[O]ur inquiry ceases and counsel's assistance is deemed constitutionally effective once we are able to conclude that the particular course chosen by counsel had some reasonable basis designed to effectuate his client's interests. The test is not whether other alternatives were more reasonable, employing a hindsight evaluation of the record. Although weigh the alternatives we must, the balance tips in favor of a finding of effective assistance as soon as it is determined that the trial counsel's decision had any reasonable basis.*fn*

The burden of establishing counsel's ineffectiveness rests upon the defendant since counsel's stewardship of the trial is presumptively effective. Commonwealth v. McNeil, 506 Pa. 607, 487 A.2d 802 (1985); Commonwealth v. Floyd, 506 Pa. 85, 484 A.2d 365 (1984); Commonwealth v. Dunbar, 503 Pa. 590, 470 A.2d 74 (1983).

In Strickland v. Washington, 466 U.S. 668, 104 S.Ct. 2052, 80 L.Ed.2d 674 (1984), the United States Supreme Court separated the ineffectiveness analysis into two distinct components: the performance component and the prejudicial component. Our Supreme Court in Maroney, supra, and its progeny, applied the above two-prong test which effectively comprises the "performance component" of an ineffectiveness analysis. In the recent decision of Commonwealth v. Pierce, 515 Pa. 153, 527 A.2d 973 (1987) (affirming our en banc decision, 345 Pa. Super. 324, 498 A.2d 423 (1985)), the Pennsylvania Supreme Court compared the standard announced in Maroney, supra, with the standard set forth in Strickland, supra, and concluded that they constituted the same rule. In reaching this conclusion, the Court reasoned that Maroney, and its progeny, also included a prejudice component, and ruled that in addition to

[ 366 Pa. Super. Page 317]

    showing there was no reasonable basis for the ineffective performance, a defendant claiming ineffectiveness of counsel must demonstrate that he was prejudiced by the ineffectiveness. See Commonwealth v. Bennett, 512 Pa. 525, 517 A.2d 1248 (1986); Commonwealth v. Christy, 511 Pa. 490, 515 A.2d 832 (1986); Commonwealth v. Albrecht, 510 Pa. 603, 511 A.2d 764 (1986); Buehl, supra. In summary, the Court stated: "we insist that our cases require that a defendant must show that the omission or commission by counsel was arguably ineffective and the likelihood that he was prejudiced as a result thereby." Pierce, supra, 515 Pa. at 161, 527 A.2d at 976 (emphasis in original). In Hill v. Lockhart, 474 U.S. 52, 106 S.Ct. 366, 88 L.Ed.2d 203 (1985), the United States Supreme Court held that the two-part Strickland v. Washington test applies to challenges to guilty pleas based on ineffective assistance of counsel. In the context of guilty pleas, the Hill Court explained:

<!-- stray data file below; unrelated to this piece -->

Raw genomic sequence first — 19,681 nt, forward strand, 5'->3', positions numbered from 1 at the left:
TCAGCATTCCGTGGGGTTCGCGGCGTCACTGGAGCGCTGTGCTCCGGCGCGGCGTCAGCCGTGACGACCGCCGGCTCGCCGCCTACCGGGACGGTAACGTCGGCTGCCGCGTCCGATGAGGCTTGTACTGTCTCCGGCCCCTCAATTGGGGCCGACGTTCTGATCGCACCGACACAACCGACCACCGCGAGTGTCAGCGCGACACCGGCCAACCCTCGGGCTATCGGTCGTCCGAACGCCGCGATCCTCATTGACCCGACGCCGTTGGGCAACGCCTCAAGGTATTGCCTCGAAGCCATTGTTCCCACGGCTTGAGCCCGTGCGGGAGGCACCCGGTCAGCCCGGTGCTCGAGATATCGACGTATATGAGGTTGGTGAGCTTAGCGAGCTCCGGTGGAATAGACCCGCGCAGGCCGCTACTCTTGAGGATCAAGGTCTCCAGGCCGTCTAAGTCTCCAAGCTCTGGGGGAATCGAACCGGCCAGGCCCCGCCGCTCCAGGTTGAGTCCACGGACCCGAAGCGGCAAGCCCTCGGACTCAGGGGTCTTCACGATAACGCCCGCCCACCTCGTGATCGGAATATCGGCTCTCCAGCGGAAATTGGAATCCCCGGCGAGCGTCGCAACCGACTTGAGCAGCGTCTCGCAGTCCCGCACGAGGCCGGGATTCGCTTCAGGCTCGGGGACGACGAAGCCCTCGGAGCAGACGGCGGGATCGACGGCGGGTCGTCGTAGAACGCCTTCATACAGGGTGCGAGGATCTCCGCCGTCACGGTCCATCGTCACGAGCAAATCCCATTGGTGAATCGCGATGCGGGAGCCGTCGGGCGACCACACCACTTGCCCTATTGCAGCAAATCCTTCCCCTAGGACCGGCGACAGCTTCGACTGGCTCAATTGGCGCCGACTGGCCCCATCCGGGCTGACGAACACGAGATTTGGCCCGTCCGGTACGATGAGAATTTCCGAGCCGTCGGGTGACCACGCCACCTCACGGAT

The second, or 'prejudice,' requirement, on the other hand, focuses on whether counsel's constitutionally ineffective performance affected the outcome of the plea process. In other words, in order to satisfy the 'prejudice' requirement, the defendant must show that there is a reasonable probability that, but for counsel's errors, he would not have pleaded guilty and would have insisted on going to trial. (Footnote omitted).

Id. at 59, 106 S.Ct. at 370, 88 L.Ed.2d at 210.

We find merit in appellant's argument that trial counsel was ineffective in failing to advise him of deportation consequences. In Commonwealth v. Wellington, 305 Pa. Super. 24, 27, 451 A.2d 223, 225 (1982), we held "that counsel has a duty to an alien client to inquire into and advise her [or him] of the possible deportation consequences of a contemplated plea." Further, we find no reasonable basis designed to effectuate appellant's interest for trial counsel's failure to inform appellant of the collateral consequences concerning possible deportation before entry of the guilty plea.